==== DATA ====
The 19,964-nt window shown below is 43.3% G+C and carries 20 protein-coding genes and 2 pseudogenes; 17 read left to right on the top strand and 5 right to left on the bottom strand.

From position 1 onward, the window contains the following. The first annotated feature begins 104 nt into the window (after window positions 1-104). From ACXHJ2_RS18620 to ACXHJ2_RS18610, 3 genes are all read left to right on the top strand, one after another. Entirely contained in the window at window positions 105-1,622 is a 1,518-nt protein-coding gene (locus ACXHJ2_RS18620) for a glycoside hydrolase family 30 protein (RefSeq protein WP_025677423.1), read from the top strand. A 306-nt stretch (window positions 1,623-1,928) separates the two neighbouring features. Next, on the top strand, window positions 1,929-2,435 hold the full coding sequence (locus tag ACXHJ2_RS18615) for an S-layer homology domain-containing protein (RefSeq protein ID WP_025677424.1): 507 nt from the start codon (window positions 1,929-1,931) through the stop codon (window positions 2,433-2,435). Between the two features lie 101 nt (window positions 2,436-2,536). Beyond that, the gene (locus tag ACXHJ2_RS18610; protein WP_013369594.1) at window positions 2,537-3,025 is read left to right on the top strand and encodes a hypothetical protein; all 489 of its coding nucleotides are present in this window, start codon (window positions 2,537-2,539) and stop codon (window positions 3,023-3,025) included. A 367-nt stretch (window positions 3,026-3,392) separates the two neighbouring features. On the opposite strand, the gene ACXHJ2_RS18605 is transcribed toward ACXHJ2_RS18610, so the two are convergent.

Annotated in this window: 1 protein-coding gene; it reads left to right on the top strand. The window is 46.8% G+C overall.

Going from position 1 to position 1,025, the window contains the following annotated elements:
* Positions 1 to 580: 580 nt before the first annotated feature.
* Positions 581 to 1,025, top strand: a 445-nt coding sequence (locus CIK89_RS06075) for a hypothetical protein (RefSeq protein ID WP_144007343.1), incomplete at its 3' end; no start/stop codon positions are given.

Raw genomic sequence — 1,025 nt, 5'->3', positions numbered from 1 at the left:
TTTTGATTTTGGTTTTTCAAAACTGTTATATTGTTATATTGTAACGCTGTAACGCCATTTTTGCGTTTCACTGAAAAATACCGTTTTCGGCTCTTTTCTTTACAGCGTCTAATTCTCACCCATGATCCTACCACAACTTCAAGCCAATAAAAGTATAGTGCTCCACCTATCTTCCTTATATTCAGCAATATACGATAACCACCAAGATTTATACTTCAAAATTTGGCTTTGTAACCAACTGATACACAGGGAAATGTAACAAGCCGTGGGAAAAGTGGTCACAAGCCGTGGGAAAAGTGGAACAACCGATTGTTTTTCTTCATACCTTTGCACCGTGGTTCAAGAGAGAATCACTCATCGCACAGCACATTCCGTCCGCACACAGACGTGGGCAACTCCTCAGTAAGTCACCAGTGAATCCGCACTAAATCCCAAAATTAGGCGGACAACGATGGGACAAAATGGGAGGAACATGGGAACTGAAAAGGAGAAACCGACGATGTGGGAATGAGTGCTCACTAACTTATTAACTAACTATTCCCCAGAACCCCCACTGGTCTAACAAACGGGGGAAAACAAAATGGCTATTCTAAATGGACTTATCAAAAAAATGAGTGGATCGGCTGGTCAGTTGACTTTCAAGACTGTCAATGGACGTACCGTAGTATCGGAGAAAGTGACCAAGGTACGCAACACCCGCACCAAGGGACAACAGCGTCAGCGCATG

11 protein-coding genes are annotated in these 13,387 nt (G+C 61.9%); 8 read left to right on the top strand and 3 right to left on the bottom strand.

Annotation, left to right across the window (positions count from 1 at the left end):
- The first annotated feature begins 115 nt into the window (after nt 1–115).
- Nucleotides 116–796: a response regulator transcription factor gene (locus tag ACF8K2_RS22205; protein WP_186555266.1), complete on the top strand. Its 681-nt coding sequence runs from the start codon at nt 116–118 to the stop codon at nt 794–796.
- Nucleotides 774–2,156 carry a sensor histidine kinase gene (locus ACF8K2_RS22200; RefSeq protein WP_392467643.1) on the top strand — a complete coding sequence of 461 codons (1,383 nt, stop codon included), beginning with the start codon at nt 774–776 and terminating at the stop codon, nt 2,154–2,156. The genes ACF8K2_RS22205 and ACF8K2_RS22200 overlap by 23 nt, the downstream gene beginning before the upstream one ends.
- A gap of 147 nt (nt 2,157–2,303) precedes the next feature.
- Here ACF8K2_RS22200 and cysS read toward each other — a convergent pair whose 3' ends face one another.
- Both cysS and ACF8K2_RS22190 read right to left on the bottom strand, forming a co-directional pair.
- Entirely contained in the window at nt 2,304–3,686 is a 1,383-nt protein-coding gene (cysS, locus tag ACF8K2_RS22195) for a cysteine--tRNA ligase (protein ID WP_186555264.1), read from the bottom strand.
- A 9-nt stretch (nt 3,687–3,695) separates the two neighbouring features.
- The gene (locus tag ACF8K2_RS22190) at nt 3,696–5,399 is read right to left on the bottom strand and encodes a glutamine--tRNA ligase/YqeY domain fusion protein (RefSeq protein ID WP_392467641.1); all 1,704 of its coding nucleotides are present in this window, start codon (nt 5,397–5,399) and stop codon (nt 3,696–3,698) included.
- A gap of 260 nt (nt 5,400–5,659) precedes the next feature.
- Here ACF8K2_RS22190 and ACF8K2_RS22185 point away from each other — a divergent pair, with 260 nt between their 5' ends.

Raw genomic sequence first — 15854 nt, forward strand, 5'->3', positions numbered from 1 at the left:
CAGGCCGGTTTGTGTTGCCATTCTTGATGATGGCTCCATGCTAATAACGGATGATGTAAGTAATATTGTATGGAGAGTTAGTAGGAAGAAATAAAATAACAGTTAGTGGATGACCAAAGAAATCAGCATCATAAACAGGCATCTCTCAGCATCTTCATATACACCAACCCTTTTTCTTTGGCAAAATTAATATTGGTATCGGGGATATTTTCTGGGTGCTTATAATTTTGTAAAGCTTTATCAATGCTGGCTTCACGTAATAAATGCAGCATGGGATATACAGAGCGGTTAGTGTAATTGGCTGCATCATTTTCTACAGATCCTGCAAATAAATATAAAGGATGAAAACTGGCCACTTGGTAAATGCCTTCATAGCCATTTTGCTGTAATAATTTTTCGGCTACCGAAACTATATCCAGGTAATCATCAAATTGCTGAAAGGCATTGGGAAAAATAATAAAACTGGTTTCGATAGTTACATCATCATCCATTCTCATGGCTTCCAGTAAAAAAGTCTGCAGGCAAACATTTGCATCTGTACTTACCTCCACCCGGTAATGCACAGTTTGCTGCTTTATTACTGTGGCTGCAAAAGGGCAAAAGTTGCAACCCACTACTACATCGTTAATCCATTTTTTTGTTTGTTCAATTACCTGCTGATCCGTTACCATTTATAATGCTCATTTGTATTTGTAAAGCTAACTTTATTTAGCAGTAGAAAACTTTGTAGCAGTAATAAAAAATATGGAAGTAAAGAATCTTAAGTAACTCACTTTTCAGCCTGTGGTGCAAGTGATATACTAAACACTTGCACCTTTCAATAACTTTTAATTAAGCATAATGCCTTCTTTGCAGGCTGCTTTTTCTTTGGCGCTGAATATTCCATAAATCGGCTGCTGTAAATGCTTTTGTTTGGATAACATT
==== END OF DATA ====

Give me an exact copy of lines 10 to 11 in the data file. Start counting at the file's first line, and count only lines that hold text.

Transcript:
Annotation, left to right across the window (positions count from 1 at the left end):
- The first annotated feature begins 115 nt into the window (after nt 1–115).